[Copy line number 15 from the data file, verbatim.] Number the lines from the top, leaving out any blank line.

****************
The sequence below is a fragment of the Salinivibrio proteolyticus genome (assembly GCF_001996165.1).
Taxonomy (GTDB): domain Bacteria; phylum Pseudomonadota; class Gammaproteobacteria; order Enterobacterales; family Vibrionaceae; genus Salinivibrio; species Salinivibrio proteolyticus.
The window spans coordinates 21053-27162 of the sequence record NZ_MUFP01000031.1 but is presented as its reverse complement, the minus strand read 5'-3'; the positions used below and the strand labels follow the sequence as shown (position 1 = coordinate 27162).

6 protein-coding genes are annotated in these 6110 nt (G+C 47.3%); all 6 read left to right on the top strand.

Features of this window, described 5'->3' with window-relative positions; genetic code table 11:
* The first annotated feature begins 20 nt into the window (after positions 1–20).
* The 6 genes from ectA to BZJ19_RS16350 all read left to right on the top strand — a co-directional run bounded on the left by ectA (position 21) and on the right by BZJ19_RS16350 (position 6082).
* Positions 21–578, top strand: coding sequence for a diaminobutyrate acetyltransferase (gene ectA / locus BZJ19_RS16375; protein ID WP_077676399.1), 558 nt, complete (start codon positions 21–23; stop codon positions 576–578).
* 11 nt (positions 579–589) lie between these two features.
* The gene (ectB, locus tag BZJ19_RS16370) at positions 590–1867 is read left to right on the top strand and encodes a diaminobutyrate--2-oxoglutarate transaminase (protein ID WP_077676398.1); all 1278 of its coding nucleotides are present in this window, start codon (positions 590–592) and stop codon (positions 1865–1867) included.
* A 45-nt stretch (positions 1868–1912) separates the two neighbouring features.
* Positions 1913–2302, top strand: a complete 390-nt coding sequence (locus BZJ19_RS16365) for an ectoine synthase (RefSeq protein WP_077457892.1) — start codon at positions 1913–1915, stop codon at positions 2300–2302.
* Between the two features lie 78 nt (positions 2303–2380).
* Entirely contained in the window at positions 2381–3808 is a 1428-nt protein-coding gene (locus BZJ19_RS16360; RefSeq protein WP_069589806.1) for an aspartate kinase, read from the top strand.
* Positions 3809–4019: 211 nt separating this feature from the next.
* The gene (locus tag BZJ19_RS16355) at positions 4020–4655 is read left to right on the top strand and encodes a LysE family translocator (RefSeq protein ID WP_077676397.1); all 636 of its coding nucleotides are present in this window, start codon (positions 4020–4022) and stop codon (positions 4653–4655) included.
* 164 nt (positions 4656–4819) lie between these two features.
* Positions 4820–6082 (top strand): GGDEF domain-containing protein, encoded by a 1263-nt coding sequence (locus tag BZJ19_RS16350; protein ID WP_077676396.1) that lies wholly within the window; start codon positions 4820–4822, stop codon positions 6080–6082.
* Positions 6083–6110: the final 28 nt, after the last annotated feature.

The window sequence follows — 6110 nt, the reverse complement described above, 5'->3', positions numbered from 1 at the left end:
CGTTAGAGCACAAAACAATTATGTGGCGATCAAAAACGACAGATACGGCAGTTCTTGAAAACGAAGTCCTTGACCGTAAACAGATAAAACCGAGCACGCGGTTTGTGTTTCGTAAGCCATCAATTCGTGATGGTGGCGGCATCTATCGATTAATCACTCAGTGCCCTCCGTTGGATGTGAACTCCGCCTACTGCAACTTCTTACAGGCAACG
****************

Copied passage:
* Positions 3809–4019: 211 nt separating this feature from the next.